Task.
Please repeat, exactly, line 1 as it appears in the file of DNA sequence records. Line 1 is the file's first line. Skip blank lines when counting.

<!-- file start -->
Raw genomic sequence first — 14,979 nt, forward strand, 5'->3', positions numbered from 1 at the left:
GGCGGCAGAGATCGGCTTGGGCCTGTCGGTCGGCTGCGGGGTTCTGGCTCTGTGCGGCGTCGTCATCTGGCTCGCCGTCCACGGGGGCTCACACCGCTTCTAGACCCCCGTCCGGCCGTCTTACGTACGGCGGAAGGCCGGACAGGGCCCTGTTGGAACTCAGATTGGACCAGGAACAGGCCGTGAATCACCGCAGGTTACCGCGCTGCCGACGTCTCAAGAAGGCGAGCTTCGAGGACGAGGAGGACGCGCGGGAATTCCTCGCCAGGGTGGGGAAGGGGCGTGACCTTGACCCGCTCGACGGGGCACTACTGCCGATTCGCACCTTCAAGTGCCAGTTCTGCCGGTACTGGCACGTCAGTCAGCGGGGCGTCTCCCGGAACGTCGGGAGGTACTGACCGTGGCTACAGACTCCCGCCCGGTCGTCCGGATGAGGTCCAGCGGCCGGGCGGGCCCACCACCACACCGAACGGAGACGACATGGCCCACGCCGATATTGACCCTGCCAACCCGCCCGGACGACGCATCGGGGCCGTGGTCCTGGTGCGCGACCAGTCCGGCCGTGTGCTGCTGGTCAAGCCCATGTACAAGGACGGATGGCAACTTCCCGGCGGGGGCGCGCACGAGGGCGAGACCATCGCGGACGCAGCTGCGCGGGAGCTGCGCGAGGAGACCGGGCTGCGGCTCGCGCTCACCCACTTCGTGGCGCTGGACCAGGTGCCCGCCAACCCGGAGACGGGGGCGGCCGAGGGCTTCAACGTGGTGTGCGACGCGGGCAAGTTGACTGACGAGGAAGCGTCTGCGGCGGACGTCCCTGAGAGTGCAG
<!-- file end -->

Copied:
Raw genomic sequence first — 14,979 nt, forward strand, 5'->3', positions numbered from 1 at the left: